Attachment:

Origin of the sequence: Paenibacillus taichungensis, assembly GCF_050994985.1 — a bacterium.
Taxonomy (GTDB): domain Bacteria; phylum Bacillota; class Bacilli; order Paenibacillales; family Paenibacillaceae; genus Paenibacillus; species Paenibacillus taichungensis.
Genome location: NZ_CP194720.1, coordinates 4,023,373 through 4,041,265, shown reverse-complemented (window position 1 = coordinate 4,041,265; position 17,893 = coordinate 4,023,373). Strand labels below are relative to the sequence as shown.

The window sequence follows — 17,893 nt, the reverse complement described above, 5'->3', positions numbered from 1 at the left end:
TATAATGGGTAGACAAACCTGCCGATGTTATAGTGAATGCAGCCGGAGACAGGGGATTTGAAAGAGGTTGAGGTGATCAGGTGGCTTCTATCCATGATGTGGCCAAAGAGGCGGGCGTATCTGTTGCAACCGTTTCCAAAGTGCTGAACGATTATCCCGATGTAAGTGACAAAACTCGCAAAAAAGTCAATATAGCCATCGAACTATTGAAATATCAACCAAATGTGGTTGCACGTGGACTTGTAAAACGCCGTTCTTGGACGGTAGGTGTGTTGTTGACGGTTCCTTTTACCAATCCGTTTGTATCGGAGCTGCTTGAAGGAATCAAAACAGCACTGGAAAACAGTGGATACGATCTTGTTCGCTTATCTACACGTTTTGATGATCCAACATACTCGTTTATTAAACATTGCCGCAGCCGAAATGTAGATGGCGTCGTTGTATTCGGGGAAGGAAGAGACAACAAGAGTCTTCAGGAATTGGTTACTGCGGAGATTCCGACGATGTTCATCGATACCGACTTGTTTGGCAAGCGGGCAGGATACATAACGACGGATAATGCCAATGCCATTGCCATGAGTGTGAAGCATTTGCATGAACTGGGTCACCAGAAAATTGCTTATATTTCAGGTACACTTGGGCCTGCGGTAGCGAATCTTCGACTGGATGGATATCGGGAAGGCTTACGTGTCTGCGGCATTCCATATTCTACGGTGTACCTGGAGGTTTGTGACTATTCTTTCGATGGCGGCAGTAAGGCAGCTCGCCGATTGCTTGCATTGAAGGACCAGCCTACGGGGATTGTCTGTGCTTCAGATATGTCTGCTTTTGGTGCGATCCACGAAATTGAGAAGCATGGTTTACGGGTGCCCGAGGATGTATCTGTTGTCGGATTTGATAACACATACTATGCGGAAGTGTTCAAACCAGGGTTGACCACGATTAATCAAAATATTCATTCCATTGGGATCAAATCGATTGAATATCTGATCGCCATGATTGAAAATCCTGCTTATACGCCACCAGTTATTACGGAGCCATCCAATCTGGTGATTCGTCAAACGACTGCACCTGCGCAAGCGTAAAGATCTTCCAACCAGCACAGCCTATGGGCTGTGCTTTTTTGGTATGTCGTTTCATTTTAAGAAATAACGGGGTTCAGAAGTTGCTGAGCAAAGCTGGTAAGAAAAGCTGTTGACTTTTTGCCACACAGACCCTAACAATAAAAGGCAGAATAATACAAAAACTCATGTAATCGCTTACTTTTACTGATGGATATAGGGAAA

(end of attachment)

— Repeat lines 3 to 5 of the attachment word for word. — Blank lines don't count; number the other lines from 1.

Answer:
Genome location: NZ_CP194720.1, coordinates 4,023,373 through 4,041,265, shown reverse-complemented (window position 1 = coordinate 4,041,265; position 17,893 = coordinate 4,023,373). Strand labels below are relative to the sequence as shown.

The window sequence follows — 17,893 nt, the reverse complement described above, 5'->3', positions numbered from 1 at the left end:
TATAATGGGTAGACAAACCTGCCGATGTTATAGTGAATGCAGCCGGAGACAGGGGATTTGAAAGAGGTTGAGGTGATCAGGTGGCTTCTATCCATGATGTGGCCAAAGAGGCGGGCGTATCTGTTGCAACCGTTTCCAAAGTGCTGAACGATTATCCCGATGTAAGTGACAAAACTCGCAAAAAAGTCAATATAGCCATCGAACTATTGAAATATCAACCAAATGTGGTTGCACGTGGACTTGTAAAACGCCGTTCTTGGACGGTAGGTGTGTTGTTGACGGTTCCTTTTACCAATCCGTTTGTATCGGAGCTGCTTGAAGGAATCAAAACAGCACTGGAAAACAGTGGATACGATCTTGTTCGCTTATCTACACGTTTTGATGATCCAACATACTCGTTTATTAAACATTGCCGCAGCCGAAATGTAGATGGCGTCGTTGTATTCGGGGAAGGAAGAGACAACAAGAGTCTTCAGGAATTGGTTACTGCGGAGATTCCGACGATGTTCATCGATACCGACTTGTTTGGCAAGCGGGCAGGATACATAACGACGGATAATGCCAATGCCATTGCCATGAGTGTGAAGCATTTGCATGAACTGGGTCACCAGAAAATTGCTTATATTTCAGGTACACTTGGGCCTGCGGTAGCGAATCTTCGACTGGATGGATATCGGGAAGGCTTACGTGTCTGCGGCATTCCATATTCTACGGTGTACCTGGAGGTTTGTGACTATTCTTTCGATGGCGGCAGTAAGGCAGCTCGCCGATTGCTTGCATTGAAGGACCAGCCTACGGGGATTGTCTGTGCTTCAGATATGTCTGCTTTTGGTGCGATCCACGAAATTGAGAAGCATGGTTTACGGGTGCCCGAGGATGTATCTGTTGTCGGATTTGATAACACATACTATGCGGAAGTGTTCAAACCAGGGTTGACCACGATTAATCAAAATATTCATTCCATTGGGATCAAATCGATTGAATATCTGATCGCCATGATTGAAAATCCTGCTTATACGCCACCAGTTATTACGGAGCCATCCAATCTGGTGATTCGTCAAACGACTGCACCTGCGCAAGCGTAAAGATCTTCCAACCAGCACAGCCTATGGGCTGTGCTTTTTTGGTATGTCGTTTCATTTTAAGAAATAACGGGGTTCAGAAGTTGCTGAGCAAAGCTGGTAAGAAAAGCTGTTGACTTTTTGCCACACAGACCCTAACAATAAAAGGCAGAATAATACAAAAACTCATGTAATCGCTTACTTTTACTGATGGATATAGGGAAA